MainWindow class, 761 Map interface, 606–607, 677 Maps, 605–608 MARK I, 3 Markers */, 40, 404 /*, 40 /**, 404 //, 40 for comments, 40 matching, 41 Matcher class, 517–521, 535, 544 Matcher objects, 518, 545 matches method, 510–515, 517–518 Matching, pattern, 510–517 Matching cases, 254–256 MatchJavaIdentifier class, 513, 518 Math classes, 86, 113–117, 126, 146, 295, 351, 360, 364, 391–392, 754, 950 methods for common mathematical functions, 113–114 Mauchly, John W., 3 maxBottom method, 645 maxChild method, 656 MealCard class, 443 Megahertz (MHz), 8 Member accessibility, inheritance and, 744–749 Memory allocation of, 89, 397, 558, 581 nonvolatile, 8 volatile, 8 Memory locations, 11 Memory usage, 91 varying with precision, 88 Menus, 857–861 Merge sort, 677, 900 Messages, 18–20 errors in, 52 printing, 296 sending, 18–20, 33, 37–39 syntax for, 37 Method body, 47, 754 Method composition, 56 Method declarations, 47–48 syntax for, 47 method names, 47

wu23305_Index.qxd

978

2/17/09

10:29 AM

Page 978

Index

Method prototype, 597 Method signature, 388 Methods, 18–20 abstract, 754 calling, 37–38, 201–202 overloaded, 386–391, 440–441 passing arrays to, 582–588 passing objects to, 168–173 recursive, 346–350 returning an object from, 374–378 reverse, 532 of the same class, calling, 193–197 shortening, 779 value-returning, 157 void, 156 Metric conversion, 86 Microcomputers, 3 MIDI devices, 8 min methods, 392, 641–642 Minicomputers, 3 Minimalist approach, to running Java programs, 12 Minus (–) symbol, 182. See also Subtraction operators MobileRobot class, 180–181 Modems, 10 modifiers, 47–48 accessibility, 156 protected, 739, 744–749 visibility, 180–181, 741 Modulator-demodulator, 10 Modulo arithmetic, 311 division, 94 Monitors, 5, 8 Monogram class, 70 program diagram for, 70, 86 Month objects, 627 Mortgages, computing. See LoanCalculator program Motion type, selecting, 291–293 motionStatus, 244 Motorola PowerPC, 11 Mouse, 5, 8 movement of, 86 Mouse events, handling, 861–869 mouseClicked method, 865–867 mouseDragged method, 865–867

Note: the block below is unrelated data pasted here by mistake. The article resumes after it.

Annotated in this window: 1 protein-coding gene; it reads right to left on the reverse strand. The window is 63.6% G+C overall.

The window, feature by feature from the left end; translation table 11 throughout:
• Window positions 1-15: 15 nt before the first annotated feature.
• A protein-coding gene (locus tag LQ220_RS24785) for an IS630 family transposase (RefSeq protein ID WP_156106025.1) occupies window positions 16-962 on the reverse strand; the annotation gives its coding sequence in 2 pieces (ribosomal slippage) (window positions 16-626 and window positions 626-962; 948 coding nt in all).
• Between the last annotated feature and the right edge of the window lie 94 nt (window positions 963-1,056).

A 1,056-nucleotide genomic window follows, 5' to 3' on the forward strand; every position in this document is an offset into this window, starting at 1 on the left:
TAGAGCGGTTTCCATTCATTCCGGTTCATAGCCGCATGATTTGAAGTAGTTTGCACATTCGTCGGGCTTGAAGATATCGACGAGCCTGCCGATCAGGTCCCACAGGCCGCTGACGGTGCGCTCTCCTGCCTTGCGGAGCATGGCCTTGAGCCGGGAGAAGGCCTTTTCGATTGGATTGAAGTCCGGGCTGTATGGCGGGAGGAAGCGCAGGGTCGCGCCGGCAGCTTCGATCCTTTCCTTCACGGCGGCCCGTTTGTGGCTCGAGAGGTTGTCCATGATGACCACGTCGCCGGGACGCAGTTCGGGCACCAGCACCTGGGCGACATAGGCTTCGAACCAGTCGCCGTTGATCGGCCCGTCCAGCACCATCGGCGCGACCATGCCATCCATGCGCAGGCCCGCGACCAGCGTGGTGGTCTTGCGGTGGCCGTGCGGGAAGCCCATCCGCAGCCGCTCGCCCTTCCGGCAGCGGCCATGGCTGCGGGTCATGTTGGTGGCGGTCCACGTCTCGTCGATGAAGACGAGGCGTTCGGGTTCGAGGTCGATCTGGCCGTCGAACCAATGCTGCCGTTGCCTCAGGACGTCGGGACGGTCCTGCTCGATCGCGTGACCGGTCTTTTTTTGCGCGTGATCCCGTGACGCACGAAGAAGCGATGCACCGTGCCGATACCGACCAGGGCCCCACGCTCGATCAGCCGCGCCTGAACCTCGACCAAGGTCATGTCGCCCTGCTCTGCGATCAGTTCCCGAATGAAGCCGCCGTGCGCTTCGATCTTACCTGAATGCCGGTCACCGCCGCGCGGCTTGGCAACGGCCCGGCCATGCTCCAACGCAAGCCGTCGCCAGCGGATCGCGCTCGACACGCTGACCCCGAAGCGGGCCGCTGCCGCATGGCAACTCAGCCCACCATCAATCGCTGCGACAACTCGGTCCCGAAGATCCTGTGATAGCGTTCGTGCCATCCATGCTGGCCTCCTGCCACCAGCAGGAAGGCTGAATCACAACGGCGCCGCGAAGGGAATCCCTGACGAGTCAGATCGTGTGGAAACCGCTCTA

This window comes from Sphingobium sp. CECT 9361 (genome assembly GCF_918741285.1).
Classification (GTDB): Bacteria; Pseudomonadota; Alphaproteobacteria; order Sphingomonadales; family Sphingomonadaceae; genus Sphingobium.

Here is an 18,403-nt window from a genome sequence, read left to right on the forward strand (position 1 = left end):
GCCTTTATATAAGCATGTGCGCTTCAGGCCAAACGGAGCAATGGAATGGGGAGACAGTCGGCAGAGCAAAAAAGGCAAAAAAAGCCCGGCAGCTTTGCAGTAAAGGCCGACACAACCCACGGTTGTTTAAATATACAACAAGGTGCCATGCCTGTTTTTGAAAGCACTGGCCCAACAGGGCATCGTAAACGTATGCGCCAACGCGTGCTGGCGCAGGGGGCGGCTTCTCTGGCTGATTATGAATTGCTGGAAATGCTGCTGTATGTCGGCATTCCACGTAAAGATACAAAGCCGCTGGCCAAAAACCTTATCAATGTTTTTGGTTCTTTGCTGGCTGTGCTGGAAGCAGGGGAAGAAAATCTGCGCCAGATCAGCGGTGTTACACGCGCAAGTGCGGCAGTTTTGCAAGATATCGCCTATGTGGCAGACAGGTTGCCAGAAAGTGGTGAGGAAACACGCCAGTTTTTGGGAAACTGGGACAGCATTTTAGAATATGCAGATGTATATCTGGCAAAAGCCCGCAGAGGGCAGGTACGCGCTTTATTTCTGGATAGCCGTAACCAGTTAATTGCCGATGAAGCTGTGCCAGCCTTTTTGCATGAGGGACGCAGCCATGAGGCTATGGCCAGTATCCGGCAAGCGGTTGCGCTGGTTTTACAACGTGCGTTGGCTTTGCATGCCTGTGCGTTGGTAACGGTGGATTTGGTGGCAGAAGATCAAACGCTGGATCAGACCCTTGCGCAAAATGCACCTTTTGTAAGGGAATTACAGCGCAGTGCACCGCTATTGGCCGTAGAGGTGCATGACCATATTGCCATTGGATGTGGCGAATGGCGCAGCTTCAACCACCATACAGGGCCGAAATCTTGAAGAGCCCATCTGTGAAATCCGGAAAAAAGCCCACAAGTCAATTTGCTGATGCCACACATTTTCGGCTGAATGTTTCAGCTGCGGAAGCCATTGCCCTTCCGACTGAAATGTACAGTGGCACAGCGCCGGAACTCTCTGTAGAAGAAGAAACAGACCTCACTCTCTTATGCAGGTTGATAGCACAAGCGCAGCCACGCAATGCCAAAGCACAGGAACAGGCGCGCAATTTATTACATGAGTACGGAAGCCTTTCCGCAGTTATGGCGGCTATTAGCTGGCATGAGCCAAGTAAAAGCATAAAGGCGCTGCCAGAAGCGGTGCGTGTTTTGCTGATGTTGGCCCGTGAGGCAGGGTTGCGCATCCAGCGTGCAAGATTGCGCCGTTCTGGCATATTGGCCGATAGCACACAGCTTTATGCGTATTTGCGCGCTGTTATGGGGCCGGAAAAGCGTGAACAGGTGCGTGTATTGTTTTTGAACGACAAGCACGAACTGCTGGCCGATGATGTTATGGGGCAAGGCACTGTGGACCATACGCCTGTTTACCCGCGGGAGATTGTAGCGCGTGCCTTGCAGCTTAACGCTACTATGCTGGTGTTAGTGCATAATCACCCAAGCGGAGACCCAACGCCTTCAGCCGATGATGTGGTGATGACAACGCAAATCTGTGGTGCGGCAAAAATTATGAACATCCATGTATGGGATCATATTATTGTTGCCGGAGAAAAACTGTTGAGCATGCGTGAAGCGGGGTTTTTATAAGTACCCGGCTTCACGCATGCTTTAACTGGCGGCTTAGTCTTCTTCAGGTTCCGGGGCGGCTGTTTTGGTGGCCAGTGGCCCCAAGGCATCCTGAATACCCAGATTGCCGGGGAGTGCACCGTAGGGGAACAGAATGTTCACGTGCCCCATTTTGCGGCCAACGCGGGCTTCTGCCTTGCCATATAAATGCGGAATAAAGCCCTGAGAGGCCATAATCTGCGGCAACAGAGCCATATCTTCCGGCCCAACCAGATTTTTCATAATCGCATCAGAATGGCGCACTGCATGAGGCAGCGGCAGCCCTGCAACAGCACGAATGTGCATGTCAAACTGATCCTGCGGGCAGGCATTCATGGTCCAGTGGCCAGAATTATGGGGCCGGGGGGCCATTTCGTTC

MouseEvent class, 862, 866 MouseMotionListener interface, 865 Multimedia information, viewing, 4 Multiple classes, defined and using, 162–166 Multiple constructors, 175, 389 Multiple listeners, 803 Multiple methods, 388 Multiple shapes, drawing, 293 Multiple stop conditions, 322 Multiplication operators, 96 Musical instrument digital interface. See MIDI devices MusicCD objects, 384 Mutator methods, 158 My Documents folder, 689 My First Subclass, 795 MyFirst program, 30–39, 904–907 MyMenuFrame class, 874 myutil package, 402–403, 442–451 myutil.Fraction class, 408–418 MyWindow objects, 32–35, 38

N NameComparator class, 673 Named constants, 100, 253 Names, displaying in reverse, 67 Naming fully qualified, 44 standard conventions for, 34, 46, 76, 78–79 National Institutes of Health, 529 NCAA championship, 115 Nested-for statements, 332–334 rewriting as nested do-while statements, 364 rewriting as nested while statements, 364 Nested-if statements, 233–239 controlling flow of, 233 Nested loop statements, 341–342, 363 Nested panels, effective use of, 830–839 Nestings minimizing, 236 showing structure clearly, 235–237 Network interface cards (NICs), 10 Networks, 4 Neumann, John von, 3 new-line control character, 105 new method, 500

wu23305_Index.qxd

2/17/09

10:29 AM

Page 979

Index

new operator, 35, 250–251, 522, 557 next method, 600, 706 nextDouble method, 109, 706 nextInt method, 107, 706 NICs. See Network interface cards Nodes left and right children of, 647 level of, 658 root, 646 Noninteger indices, 605 Nonvolatile memory, 8 Normal case, 623 Normalized fractions, 139 NoSuchElementException class, 773 NOT operators, 239–240 Notation. See Asterisk notation; Dot notation; Exponential notation; Scientific notation; Shorthand notation null (reserved word), 170 Null references, 575–576, 621 Number systems, 6–7 NumberFormatException error, 793 Numbers. See also Standard deviation, computing arrays of, 578 computing factorials of, 347–349 computing greatest common divisor of, 899 converting to Roman numerals, 298 Fibonacci, 145, 367 perfect, 366 random, 119–120 variables for, 90 Numerator, 409–410 Numeric promotion, 97 Numerical data declaration, 91 Numerical data types, 85–150 key concepts, 140 Numerical input values, getting, 107–112 Numerical representation, 136–139 Numerical values, displaying, 101–107